Monday, June 25, 2018

Two Very Different Characters


This coming Sunday, we will read Mark 5:21-43, which is the quintessential Marcan "sandwich" of two different encounters melded into one. At first, a leader of the synagogue named Jairus comes to Jesus and begs him to heal his very sick daughter. On the way to Jairus' house, a woman with a menstrual hemorrhage touches Jesus' cloak and is immeidately healed of her disease. After confronting the woman, confirming her healing, and sending her away in peace, Jesus continues to Jairus' house, where he acts to bring the now-dead daughter back to life.

Two stories sandwiched together. You can't really tell the story of Jairus' daughter without interrupting it in order to tell of the nameless woman. And you can't really read the story of the woman without grounding it in the middle of the encounter with Jairus and his daughter. There are other symbolic links like the girl being twelve years old and the woman having had her hemorrhage for twelve years. Mark doesn't want us to separate these two stories, and, this morning, I find myself pondering another reason.

Despite being united in Mark's telling of the gospel, these two objects of Jesus' healing could not be more different. Jairus is a leader of the synagogue. He's the Senior Warden. He's the biggest pledge in the congregation. He's the man to whom everyone turns when there's any concern about the direction the synagogue is headed. His daughter is born into privilege. She enjoys the status of an elite family. The other woman is shunned. She may have been a person of power and status at one point, but all of that is gone. She has spent all of her money trying to find a cure for her bleeding. That bleeding would make her both ritually impure and culturally uncouth. Here in the twenty-first century, men still squirm uncomfortably when the subject of periods or tampons comes up. Imagine, then, what it was like for a first-century woman whose entire life was defined by her never-ending period. She wasn't allowed to come near anyone else. She had to sleep in a tent in the backyard. Everyone knew. She was a lowly as a leper or a tax collector, but her ostracization was the result of a perversion of her womanhood.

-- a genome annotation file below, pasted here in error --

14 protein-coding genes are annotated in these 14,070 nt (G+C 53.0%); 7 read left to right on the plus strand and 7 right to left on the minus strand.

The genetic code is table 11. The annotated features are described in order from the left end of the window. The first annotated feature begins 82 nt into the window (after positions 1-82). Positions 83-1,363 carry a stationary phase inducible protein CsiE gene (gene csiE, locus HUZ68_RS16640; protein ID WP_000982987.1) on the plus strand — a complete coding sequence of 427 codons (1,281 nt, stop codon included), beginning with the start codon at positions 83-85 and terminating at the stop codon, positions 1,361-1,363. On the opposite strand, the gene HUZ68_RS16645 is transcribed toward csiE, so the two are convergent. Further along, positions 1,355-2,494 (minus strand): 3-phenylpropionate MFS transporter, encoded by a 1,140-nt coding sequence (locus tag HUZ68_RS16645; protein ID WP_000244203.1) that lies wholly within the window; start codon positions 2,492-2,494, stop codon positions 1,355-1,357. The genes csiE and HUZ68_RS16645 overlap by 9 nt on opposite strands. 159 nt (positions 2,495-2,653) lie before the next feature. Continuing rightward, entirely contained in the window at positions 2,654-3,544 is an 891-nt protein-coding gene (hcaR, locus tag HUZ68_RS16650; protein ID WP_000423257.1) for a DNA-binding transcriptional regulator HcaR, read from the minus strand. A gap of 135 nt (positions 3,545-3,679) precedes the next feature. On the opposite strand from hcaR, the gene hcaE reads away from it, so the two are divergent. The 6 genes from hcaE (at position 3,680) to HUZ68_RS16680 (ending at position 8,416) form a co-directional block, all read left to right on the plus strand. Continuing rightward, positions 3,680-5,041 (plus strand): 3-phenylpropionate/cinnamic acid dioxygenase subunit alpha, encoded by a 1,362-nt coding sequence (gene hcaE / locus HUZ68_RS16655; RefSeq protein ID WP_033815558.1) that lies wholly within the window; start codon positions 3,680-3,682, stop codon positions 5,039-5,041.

And Mark, blessed Mark, has the Spirit-inspired bravery to link these two women together inseparably.

How will we hear their stories this Sunday? How does the ritually impure woman's access to the same healing change the way Jairus and his family perceive Jesus? Or the woman? How is the woman's status as outcast changed not only by the healing she receives but by her story's inclusion alongside that of Jairus' daughter? How will our relationship with Jesus change if he stops and visits an outcast before coming to our house? How will that change our relationship with the outcast?

These are the questions with which I am wrestling this week. It's my last time to preach at St. John's. I ask God to make me faithful to the biblical text, to the call to preach the gospel, and to the congregation that I have served for six and a half years.

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